24

I use exported .bib entries with biber, biblatex and \usepackage[utf8]{inputenc}, in my literature reports for my group. This means most standard annoying characters (à, etc) are handled automatically. However, there are a lot that are not. Also, it prints gibberish on the command line.

\u8:�

Is the closest I can get (via pdflatex file.tex >demo.txt), thought it gives actual gibberish on the command line, depending on what the symbol is. It also doesn't say anything about where in the bib file that character is, so I have to try and use several runs of kill here and run fully to guess the entry...

This means that quite often I have to search through my document trying to find the one character that is screwing it up. Often it isn't even a letter, but someone is using a non-ASCII hypen or some such. Is there an easy way to check for non-LaTeX approved characters in a file?

The closest I've found is some mode in emacs that turned non-ASCII characters red, but I forget how I did that, and I still had problems noticing one slightly red hyphen in a 3000 line file. Are there better tools? Or even someone who knows who to turn that mode back on?

  • 5
    Emacs-specific option: C-M-s to start a regular expression search, then search for [[:nonascii:]]. From emacswiki – Mike Renfro May 2 '14 at 13:12
11

I had the same problem in preparing bibliography and I managed to solve it with a text editor Sublime Text. Open the tex file and Ctrl+F, make sure the regular expression (first button) is on and type in [^\x00-\x7F] to find. Special characters are circled.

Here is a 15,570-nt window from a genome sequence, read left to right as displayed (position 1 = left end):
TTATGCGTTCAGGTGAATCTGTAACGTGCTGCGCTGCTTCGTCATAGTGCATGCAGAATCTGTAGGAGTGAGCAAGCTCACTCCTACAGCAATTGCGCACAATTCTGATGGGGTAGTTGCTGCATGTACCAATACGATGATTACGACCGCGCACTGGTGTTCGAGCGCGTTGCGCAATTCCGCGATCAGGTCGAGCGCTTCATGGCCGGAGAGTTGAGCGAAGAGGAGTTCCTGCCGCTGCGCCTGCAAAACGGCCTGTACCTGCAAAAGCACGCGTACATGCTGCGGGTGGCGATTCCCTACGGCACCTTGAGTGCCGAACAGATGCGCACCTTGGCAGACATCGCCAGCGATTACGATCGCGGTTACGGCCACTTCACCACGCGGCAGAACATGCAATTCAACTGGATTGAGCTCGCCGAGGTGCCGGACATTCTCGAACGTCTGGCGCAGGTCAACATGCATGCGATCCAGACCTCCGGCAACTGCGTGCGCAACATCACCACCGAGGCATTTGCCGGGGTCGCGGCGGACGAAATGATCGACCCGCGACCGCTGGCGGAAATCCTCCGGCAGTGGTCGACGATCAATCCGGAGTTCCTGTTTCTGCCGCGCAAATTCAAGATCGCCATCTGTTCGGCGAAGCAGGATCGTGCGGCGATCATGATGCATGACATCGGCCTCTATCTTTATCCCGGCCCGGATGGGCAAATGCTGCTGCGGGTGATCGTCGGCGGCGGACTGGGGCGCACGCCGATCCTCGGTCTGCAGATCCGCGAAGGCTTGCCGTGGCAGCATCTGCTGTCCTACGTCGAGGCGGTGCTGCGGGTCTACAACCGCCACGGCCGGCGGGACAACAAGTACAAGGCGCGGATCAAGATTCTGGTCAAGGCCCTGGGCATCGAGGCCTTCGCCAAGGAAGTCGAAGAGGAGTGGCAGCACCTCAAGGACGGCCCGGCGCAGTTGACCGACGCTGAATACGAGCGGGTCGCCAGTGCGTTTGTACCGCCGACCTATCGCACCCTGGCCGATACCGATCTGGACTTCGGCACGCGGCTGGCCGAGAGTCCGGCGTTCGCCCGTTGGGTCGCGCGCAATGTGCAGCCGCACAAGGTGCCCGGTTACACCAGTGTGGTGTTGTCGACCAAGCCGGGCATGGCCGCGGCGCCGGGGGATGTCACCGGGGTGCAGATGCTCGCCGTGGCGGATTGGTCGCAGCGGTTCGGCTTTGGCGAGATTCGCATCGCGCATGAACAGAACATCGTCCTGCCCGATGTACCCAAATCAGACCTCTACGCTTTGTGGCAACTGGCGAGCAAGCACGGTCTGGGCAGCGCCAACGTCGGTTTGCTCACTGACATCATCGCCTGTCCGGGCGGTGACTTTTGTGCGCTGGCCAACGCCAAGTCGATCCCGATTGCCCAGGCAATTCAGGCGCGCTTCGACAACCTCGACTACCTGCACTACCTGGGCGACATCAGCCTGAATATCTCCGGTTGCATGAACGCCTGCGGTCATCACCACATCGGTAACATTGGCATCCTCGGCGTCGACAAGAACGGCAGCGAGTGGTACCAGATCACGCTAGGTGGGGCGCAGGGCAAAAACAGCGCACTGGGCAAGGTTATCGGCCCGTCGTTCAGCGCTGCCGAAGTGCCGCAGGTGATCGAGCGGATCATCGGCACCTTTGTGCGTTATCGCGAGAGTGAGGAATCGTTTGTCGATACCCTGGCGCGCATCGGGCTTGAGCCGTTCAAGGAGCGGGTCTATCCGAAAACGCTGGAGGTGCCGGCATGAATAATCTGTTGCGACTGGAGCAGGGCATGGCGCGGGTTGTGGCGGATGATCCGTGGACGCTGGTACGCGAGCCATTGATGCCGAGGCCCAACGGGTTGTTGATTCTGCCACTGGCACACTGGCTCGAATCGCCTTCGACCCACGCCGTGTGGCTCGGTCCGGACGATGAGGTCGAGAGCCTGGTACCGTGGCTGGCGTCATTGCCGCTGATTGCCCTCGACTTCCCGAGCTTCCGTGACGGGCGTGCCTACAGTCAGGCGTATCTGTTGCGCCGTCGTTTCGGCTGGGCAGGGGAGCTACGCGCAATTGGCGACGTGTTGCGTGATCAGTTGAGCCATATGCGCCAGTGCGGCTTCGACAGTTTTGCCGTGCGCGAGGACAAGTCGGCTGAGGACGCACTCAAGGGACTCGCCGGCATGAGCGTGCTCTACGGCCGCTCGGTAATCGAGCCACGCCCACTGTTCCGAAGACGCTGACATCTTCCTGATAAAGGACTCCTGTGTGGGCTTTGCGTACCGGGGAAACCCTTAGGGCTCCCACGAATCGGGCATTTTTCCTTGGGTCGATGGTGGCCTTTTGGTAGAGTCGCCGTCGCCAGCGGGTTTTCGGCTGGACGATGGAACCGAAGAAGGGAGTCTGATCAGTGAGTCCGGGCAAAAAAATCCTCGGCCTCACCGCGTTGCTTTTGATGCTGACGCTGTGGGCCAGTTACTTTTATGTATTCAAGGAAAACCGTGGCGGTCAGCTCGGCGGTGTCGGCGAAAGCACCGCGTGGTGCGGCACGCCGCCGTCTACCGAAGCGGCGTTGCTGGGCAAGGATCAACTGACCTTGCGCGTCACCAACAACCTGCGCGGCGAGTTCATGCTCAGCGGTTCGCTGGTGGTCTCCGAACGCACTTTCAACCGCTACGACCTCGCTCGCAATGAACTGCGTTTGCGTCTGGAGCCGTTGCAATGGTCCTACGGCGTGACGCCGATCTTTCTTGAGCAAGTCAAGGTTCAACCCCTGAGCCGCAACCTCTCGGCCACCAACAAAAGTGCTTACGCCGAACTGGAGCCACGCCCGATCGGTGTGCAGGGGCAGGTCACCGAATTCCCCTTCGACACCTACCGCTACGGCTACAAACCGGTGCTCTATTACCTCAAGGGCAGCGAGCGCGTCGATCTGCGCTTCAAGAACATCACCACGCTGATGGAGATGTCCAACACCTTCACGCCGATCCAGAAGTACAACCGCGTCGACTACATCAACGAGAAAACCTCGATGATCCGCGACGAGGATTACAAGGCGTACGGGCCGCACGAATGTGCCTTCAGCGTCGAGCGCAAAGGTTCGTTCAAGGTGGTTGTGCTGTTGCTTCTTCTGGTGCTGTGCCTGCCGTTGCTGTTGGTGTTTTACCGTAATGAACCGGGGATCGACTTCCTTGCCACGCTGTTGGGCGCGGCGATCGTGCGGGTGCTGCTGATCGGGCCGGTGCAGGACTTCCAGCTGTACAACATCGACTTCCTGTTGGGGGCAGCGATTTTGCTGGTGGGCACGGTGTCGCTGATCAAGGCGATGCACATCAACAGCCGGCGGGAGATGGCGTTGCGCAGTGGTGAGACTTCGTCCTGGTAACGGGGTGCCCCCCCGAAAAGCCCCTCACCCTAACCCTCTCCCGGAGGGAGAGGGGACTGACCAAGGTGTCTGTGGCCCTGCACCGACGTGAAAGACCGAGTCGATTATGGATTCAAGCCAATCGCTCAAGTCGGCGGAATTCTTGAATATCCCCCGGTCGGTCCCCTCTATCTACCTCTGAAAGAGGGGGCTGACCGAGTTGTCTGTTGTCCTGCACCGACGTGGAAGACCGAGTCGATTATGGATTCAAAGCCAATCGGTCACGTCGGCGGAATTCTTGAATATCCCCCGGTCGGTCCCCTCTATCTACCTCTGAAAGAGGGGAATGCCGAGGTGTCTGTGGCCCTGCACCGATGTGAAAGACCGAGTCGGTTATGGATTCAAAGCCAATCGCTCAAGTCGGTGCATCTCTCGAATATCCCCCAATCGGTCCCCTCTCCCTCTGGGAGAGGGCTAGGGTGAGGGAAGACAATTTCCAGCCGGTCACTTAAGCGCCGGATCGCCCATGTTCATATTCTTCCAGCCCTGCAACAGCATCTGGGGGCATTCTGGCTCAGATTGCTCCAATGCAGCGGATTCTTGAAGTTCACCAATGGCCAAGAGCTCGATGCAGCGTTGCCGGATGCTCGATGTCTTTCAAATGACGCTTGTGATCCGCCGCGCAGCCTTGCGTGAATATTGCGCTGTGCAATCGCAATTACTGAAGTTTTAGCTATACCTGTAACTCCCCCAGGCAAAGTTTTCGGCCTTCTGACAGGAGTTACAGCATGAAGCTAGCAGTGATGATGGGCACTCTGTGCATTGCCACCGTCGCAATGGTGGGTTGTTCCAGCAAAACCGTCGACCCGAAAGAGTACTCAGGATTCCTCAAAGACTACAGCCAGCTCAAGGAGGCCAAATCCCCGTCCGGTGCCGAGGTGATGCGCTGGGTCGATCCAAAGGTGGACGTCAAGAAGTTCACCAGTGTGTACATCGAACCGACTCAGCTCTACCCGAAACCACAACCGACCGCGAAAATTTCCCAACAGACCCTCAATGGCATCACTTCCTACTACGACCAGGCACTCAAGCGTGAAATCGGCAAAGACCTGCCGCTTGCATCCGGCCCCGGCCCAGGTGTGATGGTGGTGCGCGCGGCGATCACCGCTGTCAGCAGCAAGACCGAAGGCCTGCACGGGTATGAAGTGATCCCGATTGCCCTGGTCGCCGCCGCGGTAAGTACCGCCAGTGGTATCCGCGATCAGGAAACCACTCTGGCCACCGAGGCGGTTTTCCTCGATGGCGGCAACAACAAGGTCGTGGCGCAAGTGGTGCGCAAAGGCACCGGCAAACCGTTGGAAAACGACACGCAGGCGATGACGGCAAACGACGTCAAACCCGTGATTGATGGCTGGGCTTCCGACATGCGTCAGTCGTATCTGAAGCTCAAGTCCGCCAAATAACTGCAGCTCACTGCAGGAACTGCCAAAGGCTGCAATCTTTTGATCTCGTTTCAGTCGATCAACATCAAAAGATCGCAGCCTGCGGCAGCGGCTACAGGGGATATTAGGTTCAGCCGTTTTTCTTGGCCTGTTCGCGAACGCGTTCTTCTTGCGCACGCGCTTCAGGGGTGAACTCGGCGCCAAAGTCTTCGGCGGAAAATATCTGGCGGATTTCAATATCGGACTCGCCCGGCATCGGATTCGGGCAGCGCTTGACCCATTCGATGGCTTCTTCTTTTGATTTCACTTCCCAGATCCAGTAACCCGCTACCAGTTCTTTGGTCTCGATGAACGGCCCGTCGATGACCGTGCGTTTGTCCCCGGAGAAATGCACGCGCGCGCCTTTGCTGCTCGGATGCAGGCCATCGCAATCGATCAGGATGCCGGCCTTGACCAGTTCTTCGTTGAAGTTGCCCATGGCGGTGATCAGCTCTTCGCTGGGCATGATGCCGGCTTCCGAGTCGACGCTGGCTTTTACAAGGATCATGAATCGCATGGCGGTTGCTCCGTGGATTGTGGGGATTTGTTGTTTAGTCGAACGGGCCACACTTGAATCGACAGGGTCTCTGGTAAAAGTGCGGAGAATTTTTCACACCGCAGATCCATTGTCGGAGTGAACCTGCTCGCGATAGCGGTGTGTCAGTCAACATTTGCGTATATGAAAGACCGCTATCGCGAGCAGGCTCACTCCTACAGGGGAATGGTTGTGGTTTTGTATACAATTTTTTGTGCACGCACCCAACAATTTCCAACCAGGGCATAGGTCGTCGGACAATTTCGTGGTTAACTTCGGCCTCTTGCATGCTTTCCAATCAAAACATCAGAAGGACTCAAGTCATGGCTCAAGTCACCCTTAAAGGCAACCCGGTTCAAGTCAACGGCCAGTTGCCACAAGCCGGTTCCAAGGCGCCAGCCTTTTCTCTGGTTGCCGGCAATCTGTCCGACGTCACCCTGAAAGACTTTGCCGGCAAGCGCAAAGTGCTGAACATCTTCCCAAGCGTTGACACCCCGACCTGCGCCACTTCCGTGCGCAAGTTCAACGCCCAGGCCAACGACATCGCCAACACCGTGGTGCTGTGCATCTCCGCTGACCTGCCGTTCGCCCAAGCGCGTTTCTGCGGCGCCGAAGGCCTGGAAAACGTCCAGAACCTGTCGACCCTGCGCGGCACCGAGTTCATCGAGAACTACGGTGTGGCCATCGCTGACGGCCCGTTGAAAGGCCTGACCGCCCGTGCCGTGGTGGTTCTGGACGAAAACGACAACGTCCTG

Example Here

  • 1
    This works perfectly in Notepad++ and I use it all the time now, thank you. – Canageek Sep 15 '17 at 17:53
22

I often have to perform this task as a production editor where the supplied files have mixed encodings. I wrote a small bash script called findnonascii that just runs grep:

#!/bin/sh

grep -n -P "[^|a-zA-Z\{\}\s%\./\-:;,0-9@=\\\\\"'\(\)_~\$\!&\`\?+#\^<>\[\]\*]" $@

Sample file:

\documentclass{article}

\usepackage[utf8]{inputenc}
\usepackage[T1]{fontenc}

\begin{document}
Sample character: õ

Another one: â

And again: ê

\end{document}

Output of findnonascii test.tex:

7:    Sample character: õ
9:    Another one: â
11:    And again: ê

Which gives the line numbers, so it narrows the search down a bit.

Edit:

Here's a Perl script that provides a platform-independent alternative:

#!/usr/bin/perl -w

use strict;
use warnings;
use feature 'unicode_strings';

if ($#ARGV == -1)
{
   die "Syntax: $0 <filename>+\n";
}

foreach my $filename (@ARGV)
{
   open (my $FH, $filename)
      or die "Can't open '$filename' $!\n";

   my $linenum = 0;

   while (<$FH>)
   {
      $linenum++;

      if (/[^|a-zA-Z\{\}\s%\.\/\-:;,0-9@=\\\\\"'\(\)_~\$\!&\`\?+#\^<>\[\]\*]/)
      {
         print $#ARGV > 0 ? "$filename " : '', "l.$linenum: ", $_; 
      }
   }

   close $FH;
}

1;

Edit 2:

The following is a slight modification that will highlight the characters so they're easier to see (I don't know if it will work on Windows):

#!/usr/bin/perl -w

use strict;
use warnings;
use feature 'unicode_strings';
use Term::ANSIColor;

if ($#ARGV == -1)
{
   die "Syntax: $0 <filename>+\n";
}

foreach my $filename (@ARGV)
{
   open (my $FH, $filename)
      or die "Can't open '$filename' $!\n";

   my $linenum = 0;